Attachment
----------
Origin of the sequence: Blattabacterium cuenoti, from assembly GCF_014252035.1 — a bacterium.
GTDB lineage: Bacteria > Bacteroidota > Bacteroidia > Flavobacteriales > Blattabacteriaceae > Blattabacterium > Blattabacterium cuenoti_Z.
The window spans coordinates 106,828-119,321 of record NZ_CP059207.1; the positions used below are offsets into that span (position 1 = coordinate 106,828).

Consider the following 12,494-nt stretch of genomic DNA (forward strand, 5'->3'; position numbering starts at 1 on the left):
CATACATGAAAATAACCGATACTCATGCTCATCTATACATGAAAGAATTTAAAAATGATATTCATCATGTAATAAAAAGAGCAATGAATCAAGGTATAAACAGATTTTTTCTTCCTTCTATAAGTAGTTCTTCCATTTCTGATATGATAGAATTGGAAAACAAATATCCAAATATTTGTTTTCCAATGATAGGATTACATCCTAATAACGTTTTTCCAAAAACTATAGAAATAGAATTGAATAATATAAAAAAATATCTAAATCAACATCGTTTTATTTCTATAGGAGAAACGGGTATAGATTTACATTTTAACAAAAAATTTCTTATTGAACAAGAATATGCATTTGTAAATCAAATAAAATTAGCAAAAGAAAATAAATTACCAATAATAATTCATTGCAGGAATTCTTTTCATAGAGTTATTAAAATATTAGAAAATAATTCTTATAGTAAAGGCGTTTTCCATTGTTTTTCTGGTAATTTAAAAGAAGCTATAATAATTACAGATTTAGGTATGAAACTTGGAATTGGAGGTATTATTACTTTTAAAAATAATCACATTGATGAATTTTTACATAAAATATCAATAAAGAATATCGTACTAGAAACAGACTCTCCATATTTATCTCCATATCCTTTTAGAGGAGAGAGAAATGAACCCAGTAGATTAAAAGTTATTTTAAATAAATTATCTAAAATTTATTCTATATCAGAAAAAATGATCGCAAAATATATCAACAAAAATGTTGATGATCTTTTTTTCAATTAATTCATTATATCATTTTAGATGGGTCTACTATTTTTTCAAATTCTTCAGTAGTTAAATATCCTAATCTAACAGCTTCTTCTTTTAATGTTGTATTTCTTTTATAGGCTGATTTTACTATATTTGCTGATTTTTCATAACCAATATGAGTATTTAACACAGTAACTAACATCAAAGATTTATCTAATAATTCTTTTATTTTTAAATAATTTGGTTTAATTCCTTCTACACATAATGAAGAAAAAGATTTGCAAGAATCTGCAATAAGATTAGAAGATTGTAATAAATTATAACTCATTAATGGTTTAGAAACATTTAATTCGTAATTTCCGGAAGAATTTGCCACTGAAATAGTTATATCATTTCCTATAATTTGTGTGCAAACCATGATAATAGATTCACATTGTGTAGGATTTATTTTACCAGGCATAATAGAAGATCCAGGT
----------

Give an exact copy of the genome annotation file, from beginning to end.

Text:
Origin of the sequence: Blattabacterium cuenoti, from assembly GCF_014252035.1 — a bacterium.
GTDB lineage: Bacteria > Bacteroidota > Bacteroidia > Flavobacteriales > Blattabacteriaceae > Blattabacterium > Blattabacterium cuenoti_Z.
The window spans coordinates 106,828-119,321 of record NZ_CP059207.1; the positions used below are offsets into that span (position 1 = coordinate 106,828).

Consider the following 12,494-nt stretch of genomic DNA (forward strand, 5'->3'; position numbering starts at 1 on the left):
CATACATGAAAATAACCGATACTCATGCTCATCTATACATGAAAGAATTTAAAAATGATATTCATCATGTAATAAAAAGAGCAATGAATCAAGGTATAAACAGATTTTTTCTTCCTTCTATAAGTAGTTCTTCCATTTCTGATATGATAGAATTGGAAAACAAATATCCAAATATTTGTTTTCCAATGATAGGATTACATCCTAATAACGTTTTTCCAAAAACTATAGAAATAGAATTGAATAATATAAAAAAATATCTAAATCAACATCGTTTTATTTCTATAGGAGAAACGGGTATAGATTTACATTTTAACAAAAAATTTCTTATTGAACAAGAATATGCATTTGTAAATCAAATAAAATTAGCAAAAGAAAATAAATTACCAATAATAATTCATTGCAGGAATTCTTTTCATAGAGTTATTAAAATATTAGAAAATAATTCTTATAGTAAAGGCGTTTTCCATTGTTTTTCTGGTAATTTAAAAGAAGCTATAATAATTACAGATTTAGGTATGAAACTTGGAATTGGAGGTATTATTACTTTTAAAAATAATCACATTGATGAATTTTTACATAAAATATCAATAAAGAATATCGTACTAGAAACAGACTCTCCATATTTATCTCCATATCCTTTTAGAGGAGAGAGAAATGAACCCAGTAGATTAAAAGTTATTTTAAATAAATTATCTAAAATTTATTCTATATCAGAAAAAATGATCGCAAAATATATCAACAAAAATGTTGATGATCTTTTTTTCAATTAATTCATTATATCATTTTAGATGGGTCTACTATTTTTTCAAATTCTTCAGTAGTTAAATATCCTAATCTAACAGCTTCTTCTTTTAATGTTGTATTTCTTTTATAGGCTGATTTTACTATATTTGCTGATTTTTCATAACCAATATGAGTATTTAACACAGTAACTAACATCAAAGATTTATCTAATAATTCTTTTATTTTTAAATAATTTGGTTTAATTCCTTCTACACATAATGAAGAAAAAGATTTGCAAGAATCTGCAATAAGATTAGAAGATTGTAATAAATTATAACTCATTAATGGTTTAGAAACATTTAATTCGTAATTTCCGGAAGAATTTGCCACTGAAATAGTTATATCATTTCCTATAATTTGTGTGCAAACCATGATAATAGATTCACATTGTGTAGGATTTATTTTACCAGGCATAATAGAAGATCCAGGT